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Album Review

Even in the 21st century, there are still some acoustic snobs who believe that the term "electric free jazz" is an oxymoron. They insist that free-form improvisation loses its power and its intimacy the minute rock influences and electric instruments enter the picture. But as Ornette Coleman & Prime Time, Jamaaladeen Tacuma, James Blood Ulmer, and so many others have demonstrated, electric instruments and rock elements (and funk elements as well) can enhance the free jazz experience — which is precisely what happens on Protoplasmic. This 2008 session finds Italian vocalist Boris Savoldelli forming a duo with American guitarist Elliott Sharp, and together they remind listeners how compelling electric free jazz can be. With Savoldelli on vocals and live electronics (no overdubs are used) and Sharp on electric guitar, electronics, and the occasional sax, Protoplasmic has plenty of rock muscle. But for all its intensity and aggression, Protoplasmic also offers a lot of nuance. It should be noted that Savoldelli doesn't perform any actual lyrics on Protoplasmic; all of his singing is wordless, and Savoldelli shows himself to be an expressive scat singer on abstract, stream-of-consciousness offerings such as "Black Floyd," "A Meeting in a Park," "Noises in My Head," and "Dig It." Clearly, Savoldelli doesn't need lyrics to express himself emotionally; he gets along without them just fine. And even though many jazz enthusiasts associate scat singing primarily with bop, swing, and Dixieland, Savoldelli's performances demonstrate that scatting can also be relevant to electric avant-garde jazz-rock (or "free rock" if you prefer). Savoldelli and Sharp are very much in sync throughout the consistently absorbing Protoplasmic.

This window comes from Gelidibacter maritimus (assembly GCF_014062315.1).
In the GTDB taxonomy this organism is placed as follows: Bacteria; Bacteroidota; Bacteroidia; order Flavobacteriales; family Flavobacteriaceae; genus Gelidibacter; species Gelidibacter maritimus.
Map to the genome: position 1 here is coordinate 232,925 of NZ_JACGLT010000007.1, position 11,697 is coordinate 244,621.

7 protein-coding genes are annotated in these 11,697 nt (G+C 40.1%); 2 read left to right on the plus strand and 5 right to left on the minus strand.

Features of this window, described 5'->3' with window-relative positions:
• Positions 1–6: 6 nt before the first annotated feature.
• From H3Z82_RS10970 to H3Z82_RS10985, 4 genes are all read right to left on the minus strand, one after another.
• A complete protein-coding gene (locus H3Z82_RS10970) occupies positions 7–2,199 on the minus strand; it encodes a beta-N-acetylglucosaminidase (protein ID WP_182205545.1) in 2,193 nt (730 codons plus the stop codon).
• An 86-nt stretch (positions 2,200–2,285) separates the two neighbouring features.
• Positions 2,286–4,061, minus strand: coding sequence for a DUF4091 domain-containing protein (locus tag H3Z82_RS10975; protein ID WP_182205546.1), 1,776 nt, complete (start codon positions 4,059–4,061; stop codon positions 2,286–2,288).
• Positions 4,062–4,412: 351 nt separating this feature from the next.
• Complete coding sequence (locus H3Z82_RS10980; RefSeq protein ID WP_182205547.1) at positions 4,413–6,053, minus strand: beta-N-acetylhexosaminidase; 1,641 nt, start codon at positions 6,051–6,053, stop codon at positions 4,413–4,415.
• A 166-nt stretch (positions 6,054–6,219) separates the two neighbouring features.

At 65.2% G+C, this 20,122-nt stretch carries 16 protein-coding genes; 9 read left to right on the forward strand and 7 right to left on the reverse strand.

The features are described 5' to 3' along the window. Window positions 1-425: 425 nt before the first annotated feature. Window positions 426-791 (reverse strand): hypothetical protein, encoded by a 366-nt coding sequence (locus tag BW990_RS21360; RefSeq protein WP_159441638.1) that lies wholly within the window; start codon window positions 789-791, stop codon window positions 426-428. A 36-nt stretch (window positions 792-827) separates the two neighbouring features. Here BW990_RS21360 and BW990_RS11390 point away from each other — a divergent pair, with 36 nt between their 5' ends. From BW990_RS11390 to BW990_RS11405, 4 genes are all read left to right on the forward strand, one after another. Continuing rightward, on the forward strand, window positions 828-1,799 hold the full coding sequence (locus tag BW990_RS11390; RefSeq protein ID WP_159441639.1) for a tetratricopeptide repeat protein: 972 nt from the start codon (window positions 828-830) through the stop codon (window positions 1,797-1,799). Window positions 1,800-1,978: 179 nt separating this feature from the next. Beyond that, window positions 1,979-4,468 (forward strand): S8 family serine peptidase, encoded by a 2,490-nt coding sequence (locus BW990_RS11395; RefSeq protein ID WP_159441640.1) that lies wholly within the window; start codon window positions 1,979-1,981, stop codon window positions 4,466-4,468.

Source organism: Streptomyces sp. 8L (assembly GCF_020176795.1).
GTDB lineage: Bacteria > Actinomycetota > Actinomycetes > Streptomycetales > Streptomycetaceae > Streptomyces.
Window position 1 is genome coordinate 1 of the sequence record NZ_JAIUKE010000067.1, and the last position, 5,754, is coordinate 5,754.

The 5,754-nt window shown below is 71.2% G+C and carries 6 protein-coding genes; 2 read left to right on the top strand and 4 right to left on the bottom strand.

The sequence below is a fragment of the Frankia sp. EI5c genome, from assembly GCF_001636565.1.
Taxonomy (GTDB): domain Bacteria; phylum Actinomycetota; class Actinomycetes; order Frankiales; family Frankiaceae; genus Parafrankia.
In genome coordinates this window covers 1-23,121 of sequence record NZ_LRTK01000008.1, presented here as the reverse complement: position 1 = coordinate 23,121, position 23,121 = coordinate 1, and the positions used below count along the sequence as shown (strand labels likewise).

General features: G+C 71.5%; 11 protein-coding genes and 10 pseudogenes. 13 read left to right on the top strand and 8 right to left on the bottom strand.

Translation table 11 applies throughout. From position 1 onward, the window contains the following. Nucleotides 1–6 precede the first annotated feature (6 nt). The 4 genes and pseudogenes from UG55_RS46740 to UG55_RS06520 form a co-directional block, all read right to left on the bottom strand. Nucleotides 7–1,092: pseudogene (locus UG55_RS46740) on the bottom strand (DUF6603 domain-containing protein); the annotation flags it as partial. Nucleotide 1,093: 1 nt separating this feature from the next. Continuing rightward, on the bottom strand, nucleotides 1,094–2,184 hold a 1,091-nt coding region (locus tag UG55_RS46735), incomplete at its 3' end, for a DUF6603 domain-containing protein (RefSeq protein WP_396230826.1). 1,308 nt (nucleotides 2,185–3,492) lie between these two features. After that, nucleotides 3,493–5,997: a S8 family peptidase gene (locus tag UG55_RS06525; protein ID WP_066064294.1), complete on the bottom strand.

Genre: Jazz

Elliott Sharp began playing the piano at six. According to Sharp, he was performing concerts by age eight. Sharp claims that his parents wanted him to be both a concert pianist and a scientist. He gave up piano, first in favor of the clarinet and then the guitar. His interest in science led him to build his own effects boxes for the instrument. He became intrigued with all types of experimental music, from contemporary classical to free jazz and sophisticated rock. Sharp studied anthropology at Cornell,...
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Protoplasmic, Boris Savoldelli & Elliott Sharp
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